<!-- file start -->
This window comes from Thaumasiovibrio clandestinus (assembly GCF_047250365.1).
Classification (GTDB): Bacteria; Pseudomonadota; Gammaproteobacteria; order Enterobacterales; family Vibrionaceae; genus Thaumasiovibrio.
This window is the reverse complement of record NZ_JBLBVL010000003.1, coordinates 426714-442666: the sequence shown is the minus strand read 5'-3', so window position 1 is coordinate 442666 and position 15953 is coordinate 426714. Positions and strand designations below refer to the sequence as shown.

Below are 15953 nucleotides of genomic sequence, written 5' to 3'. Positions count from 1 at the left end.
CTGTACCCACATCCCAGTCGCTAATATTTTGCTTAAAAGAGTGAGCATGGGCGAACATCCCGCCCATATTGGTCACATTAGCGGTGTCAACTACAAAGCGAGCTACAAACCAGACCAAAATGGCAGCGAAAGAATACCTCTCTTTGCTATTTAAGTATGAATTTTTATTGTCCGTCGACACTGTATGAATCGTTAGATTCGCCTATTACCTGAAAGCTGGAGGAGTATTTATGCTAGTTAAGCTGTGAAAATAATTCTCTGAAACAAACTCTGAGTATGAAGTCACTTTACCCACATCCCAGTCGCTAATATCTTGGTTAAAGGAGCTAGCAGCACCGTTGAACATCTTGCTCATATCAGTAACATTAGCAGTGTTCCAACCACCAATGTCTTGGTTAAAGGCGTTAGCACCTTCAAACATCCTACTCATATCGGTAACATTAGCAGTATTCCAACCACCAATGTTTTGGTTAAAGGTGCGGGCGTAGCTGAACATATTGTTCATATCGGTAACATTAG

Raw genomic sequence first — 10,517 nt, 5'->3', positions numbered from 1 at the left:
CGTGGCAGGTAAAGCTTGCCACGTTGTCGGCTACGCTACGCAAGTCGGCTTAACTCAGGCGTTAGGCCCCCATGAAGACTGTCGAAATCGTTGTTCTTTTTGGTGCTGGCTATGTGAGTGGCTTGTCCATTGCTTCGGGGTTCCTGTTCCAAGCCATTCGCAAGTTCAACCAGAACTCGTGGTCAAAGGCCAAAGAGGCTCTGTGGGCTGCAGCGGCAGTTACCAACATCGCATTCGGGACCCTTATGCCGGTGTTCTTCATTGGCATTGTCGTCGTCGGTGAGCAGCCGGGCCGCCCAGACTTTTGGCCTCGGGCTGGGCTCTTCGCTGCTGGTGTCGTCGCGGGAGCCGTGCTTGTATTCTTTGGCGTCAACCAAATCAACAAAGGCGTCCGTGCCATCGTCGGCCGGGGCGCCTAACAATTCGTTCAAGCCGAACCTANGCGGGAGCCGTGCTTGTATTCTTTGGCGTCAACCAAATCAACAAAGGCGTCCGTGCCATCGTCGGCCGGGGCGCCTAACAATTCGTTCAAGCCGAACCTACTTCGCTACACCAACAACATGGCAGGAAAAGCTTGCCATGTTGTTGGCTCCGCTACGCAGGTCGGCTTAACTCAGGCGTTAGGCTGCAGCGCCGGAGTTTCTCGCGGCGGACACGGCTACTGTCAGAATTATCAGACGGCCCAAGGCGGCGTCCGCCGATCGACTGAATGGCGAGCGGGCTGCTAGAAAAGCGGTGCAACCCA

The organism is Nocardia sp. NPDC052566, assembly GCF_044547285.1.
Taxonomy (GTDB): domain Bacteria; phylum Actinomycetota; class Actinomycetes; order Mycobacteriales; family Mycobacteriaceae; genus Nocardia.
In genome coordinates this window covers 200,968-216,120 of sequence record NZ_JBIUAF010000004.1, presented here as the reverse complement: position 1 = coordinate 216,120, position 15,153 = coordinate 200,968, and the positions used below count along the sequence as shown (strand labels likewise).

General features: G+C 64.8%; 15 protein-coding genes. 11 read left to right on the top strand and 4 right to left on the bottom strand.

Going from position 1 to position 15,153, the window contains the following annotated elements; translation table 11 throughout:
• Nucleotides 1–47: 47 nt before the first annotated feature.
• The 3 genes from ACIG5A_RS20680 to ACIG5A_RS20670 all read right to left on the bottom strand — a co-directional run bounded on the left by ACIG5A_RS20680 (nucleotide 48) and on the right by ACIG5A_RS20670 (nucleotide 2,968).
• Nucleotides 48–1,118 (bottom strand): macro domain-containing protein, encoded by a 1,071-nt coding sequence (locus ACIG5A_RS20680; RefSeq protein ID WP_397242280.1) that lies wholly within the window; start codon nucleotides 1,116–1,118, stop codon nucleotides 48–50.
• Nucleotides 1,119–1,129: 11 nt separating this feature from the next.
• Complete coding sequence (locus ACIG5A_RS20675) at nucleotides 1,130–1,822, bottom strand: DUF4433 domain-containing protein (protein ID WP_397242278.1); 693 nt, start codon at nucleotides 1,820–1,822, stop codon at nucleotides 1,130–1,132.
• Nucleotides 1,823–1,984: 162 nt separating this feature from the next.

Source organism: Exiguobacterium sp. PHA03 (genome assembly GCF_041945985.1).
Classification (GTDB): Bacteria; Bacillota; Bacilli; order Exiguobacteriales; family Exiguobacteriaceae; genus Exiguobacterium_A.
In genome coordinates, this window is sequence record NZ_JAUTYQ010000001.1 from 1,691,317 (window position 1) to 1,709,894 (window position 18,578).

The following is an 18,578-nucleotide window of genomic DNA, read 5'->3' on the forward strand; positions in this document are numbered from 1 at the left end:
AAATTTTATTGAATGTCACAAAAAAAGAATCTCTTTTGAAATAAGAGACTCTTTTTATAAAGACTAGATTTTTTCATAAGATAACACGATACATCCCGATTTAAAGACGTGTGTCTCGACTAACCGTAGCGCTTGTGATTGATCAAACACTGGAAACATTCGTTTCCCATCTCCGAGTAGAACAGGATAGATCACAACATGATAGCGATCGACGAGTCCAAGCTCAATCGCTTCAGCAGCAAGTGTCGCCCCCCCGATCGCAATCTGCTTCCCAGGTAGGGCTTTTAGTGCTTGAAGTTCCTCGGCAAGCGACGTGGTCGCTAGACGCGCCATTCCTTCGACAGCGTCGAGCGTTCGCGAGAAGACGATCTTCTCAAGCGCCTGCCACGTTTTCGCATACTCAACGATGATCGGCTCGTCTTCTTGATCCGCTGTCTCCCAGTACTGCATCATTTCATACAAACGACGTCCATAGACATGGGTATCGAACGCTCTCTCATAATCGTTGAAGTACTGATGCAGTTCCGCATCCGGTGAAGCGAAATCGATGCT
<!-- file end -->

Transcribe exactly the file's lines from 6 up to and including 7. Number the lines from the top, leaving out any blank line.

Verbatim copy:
Raw genomic sequence first — 10,517 nt, 5'->3', positions numbered from 1 at the left:
CGTGGCAGGTAAAGCTTGCCACGTTGTCGGCTACGCTACGCAAGTCGGCTTAACTCAGGCGTTAGGCCCCCATGAAGACTGTCGAAATCGTTGTTCTTTTTGGTGCTGGCTATGTGAGTGGCTTGTCCATTGCTTCGGGGTTCCTGTTCCAAGCCATTCGCAAGTTCAACCAGAACTCGTGGTCAAAGGCCAAAGAGGCTCTGTGGGCTGCAGCGGCAGTTACCAACATCGCATTCGGGACCCTTATGCCGGTGTTCTTCATTGGCATTGTCGTCGTCGGTGAGCAGCCGGGCCGCCCAGACTTTTGGCCTCGGGCTGGGCTCTTCGCTGCTGGTGTCGTCGCGGGAGCCGTGCTTGTATTCTTTGGCGTCAACCAAATCAACAAAGGCGTCCGTGCCATCGTCGGCCGGGGCGCCTAACAATTCGTTCAAGCCGAACCTANGCGGGAGCCGTGCTTGTATTCTTTGGCGTCAACCAAATCAACAAAGGCGTCCGTGCCATCGTCGGCCGGGGCGCCTAACAATTCGTTCAAGCCGAACCTACTTCGCTACACCAACAACATGGCAGGAAAAGCTTGCCATGTTGTTGGCTCCGCTACGCAGGTCGGCTTAACTCAGGCGTTAGGCTGCAGCGCCGGAGTTTCTCGCGGCGGACACGGCTACTGTCAGAATTATCAGACGGCCCAAGGCGGCGTCCGCCGATCGACTGAATGGCGAGCGGGCTGCTAGAAAAGCGGTGCAACCCA